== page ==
Famous Quotes Explained: « Neither despotism nor terrorism. We want progress on a gentle slope, » Les Misérables, Victor Hugo, 1862.
Victor Hugo was a French writer, poet, and intellectual of the 19th century, known for his social and political engagement as well as his significant impact on literature, particularly in the Romantic era. One of his most famous works is the novel Les Misérables (1862), which delves into themes of poverty, social injustice, and redemption. Hugo was a staunch advocate for the republican regime and human rights, expressing his political views through his literary works.
The quote Neither despotism nor terrorism. We want progress on a gentle slope reflects Victor Hugo’s political vision. He rejected both despotism, representing authoritarian and tyrannical power, and terrorism, associated with the use of violence to achieve political goals. Instead of these extremes, Hugo advocated for a path toward progress that is more moderate and peaceful.
By championing progress on a gentle slope, Hugo conveyed his belief in gradual social change and the improvement of the living conditions of the underprivileged through non-violent means. He believed in the importance of social and political reforms to combat injustice and inequality. This quote illustrates his desire to promote progress and equality while avoiding extremism and violence.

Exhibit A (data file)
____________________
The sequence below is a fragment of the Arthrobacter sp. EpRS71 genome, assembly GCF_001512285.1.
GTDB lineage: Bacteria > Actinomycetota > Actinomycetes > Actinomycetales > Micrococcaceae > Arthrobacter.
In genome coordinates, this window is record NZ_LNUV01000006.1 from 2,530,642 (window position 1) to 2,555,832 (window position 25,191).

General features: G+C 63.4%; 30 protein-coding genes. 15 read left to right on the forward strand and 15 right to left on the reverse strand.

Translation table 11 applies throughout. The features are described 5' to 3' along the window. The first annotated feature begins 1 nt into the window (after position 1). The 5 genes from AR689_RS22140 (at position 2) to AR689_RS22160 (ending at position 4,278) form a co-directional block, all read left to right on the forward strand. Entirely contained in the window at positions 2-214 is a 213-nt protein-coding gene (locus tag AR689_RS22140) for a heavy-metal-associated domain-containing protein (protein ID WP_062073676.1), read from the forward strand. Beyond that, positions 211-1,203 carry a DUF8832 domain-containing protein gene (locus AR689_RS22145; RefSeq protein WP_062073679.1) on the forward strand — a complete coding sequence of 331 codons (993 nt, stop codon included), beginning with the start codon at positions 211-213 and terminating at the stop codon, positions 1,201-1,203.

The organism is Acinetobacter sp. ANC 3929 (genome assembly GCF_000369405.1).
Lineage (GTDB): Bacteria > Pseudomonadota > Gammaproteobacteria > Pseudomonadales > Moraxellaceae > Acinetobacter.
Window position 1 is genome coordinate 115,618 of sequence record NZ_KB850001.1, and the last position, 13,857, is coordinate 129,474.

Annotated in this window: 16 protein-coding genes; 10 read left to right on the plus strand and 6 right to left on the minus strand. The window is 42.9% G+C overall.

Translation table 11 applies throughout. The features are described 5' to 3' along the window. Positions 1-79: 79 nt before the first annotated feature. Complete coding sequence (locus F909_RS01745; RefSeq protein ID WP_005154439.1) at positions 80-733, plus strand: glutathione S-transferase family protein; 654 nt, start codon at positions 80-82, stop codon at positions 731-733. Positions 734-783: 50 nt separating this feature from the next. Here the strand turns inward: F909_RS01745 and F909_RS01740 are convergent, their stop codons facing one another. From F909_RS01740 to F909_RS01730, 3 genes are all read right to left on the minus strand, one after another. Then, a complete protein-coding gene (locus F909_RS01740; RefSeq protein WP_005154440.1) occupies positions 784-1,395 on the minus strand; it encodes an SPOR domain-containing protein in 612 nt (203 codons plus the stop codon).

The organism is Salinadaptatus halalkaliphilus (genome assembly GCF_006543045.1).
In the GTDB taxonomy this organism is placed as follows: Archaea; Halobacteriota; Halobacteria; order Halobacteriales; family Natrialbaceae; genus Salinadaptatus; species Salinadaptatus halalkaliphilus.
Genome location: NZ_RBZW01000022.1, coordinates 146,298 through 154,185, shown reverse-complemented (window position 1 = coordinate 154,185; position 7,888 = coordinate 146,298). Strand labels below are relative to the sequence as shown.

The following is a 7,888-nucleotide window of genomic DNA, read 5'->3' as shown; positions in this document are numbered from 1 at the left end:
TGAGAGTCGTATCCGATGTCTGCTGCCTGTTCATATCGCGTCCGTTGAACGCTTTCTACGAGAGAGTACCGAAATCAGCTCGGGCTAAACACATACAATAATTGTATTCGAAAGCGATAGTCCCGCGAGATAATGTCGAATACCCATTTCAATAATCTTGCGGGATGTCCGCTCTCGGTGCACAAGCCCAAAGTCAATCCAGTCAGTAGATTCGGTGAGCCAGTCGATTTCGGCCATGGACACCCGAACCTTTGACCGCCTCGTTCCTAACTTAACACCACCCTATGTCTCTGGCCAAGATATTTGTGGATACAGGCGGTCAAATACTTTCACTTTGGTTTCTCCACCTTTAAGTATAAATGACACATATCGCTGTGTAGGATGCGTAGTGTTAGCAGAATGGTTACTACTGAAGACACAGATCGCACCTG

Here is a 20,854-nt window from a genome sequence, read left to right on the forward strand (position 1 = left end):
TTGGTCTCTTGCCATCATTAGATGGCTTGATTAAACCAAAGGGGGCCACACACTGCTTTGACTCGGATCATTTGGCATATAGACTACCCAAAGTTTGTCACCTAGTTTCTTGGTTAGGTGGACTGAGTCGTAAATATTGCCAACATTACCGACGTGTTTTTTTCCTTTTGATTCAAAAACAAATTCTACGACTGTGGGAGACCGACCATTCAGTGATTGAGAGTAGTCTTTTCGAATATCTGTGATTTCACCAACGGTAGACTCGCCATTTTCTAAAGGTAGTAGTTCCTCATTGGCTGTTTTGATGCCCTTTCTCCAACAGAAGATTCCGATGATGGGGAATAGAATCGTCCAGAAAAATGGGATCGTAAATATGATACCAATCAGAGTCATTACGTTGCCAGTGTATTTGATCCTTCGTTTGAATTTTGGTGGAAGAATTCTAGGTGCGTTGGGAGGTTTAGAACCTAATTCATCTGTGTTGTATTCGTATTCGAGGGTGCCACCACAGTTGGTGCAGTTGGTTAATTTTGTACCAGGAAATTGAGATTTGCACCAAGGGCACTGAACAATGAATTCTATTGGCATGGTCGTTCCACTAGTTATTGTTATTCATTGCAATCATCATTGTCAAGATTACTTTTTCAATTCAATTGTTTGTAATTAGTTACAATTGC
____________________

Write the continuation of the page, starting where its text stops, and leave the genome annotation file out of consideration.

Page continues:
In the context of Les Misérables, this quote can be interpreted as a plea for a fairer society, where social and political reforms are implemented peacefully, rather than through force or repression. It embodies the idea that social change should be achieved without resorting to extreme measures that could cause more suffering and injustice. It also underscores the observation that violence from the government or its opposition ultimately falls upon the people.
Neither despotism nor terrorism. We want progress on a gentle slope
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